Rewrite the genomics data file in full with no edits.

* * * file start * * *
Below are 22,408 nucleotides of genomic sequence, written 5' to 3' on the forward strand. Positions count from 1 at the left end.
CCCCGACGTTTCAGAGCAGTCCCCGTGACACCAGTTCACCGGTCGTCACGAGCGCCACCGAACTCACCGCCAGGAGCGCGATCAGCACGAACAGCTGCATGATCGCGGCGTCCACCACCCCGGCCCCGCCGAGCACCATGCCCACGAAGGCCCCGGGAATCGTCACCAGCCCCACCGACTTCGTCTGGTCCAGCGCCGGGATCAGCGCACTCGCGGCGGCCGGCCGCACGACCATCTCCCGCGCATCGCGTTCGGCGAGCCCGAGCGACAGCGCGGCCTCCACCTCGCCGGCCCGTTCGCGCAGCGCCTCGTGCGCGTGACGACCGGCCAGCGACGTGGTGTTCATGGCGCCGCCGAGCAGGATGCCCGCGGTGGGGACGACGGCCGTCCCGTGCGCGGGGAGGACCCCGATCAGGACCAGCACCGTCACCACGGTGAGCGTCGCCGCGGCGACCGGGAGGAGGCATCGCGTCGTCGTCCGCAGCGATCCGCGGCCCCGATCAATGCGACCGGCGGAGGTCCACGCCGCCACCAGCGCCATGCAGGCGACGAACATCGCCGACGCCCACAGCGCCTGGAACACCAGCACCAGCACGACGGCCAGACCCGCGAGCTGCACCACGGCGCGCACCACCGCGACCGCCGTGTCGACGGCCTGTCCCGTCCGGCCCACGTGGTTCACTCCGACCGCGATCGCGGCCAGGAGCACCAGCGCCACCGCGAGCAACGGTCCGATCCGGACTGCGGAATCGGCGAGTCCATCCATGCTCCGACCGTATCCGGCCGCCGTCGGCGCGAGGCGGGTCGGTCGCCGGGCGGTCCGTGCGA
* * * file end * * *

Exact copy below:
Below are 22,408 nucleotides of genomic sequence, written 5' to 3' on the forward strand. Positions count from 1 at the left end.
CCCCGACGTTTCAGAGCAGTCCCCGTGACACCAGTTCACCGGTCGTCACGAGCGCCACCGAACTCACCGCCAGGAGCGCGATCAGCACGAACAGCTGCATGATCGCGGCGTCCACCACCCCGGCCCCGCCGAGCACCATGCCCACGAAGGCCCCGGGAATCGTCACCAGCCCCACCGACTTCGTCTGGTCCAGCGCCGGGATCAGCGCACTCGCGGCGGCCGGCCGCACGACCATCTCCCGCGCATCGCGTTCGGCGAGCCCGAGCGACAGCGCGGCCTCCACCTCGCCGGCCCGTTCGCGCAGCGCCTCGTGCGCGTGACGACCGGCCAGCGACGTGGTGTTCATGGCGCCGCCGAGCAGGATGCCCGCGGTGGGGACGACGGCCGTCCCGTGCGCGGGGAGGACCCCGATCAGGACCAGCACCGTCACCACGGTGAGCGTCGCCGCGGCGACCGGGAGGAGGCATCGCGTCGTCGTCCGCAGCGATCCGCGGCCCCGATCAATGCGACCGGCGGAGGTCCACGCCGCCACCAGCGCCATGCAGGCGACGAACATCGCCGACGCCCACAGCGCCTGGAACACCAGCACCAGCACGACGGCCAGACCCGCGAGCTGCACCACGGCGCGCACCACCGCGACCGCCGTGTCGACGGCCTGTCCCGTCCGGCCCACGTGGTTCACTCCGACCGCGATCGCGGCCAGGAGCACCAGCGCCACCGCGAGCAACGGTCCGATCCGGACTGCGGAATCGGCGAGTCCATCCATGCTCCGACCGTATCCGGCCGCCGTCGGCGCGAGGCGGGTCGGTCGCCGGGCGGTCCGTGCGA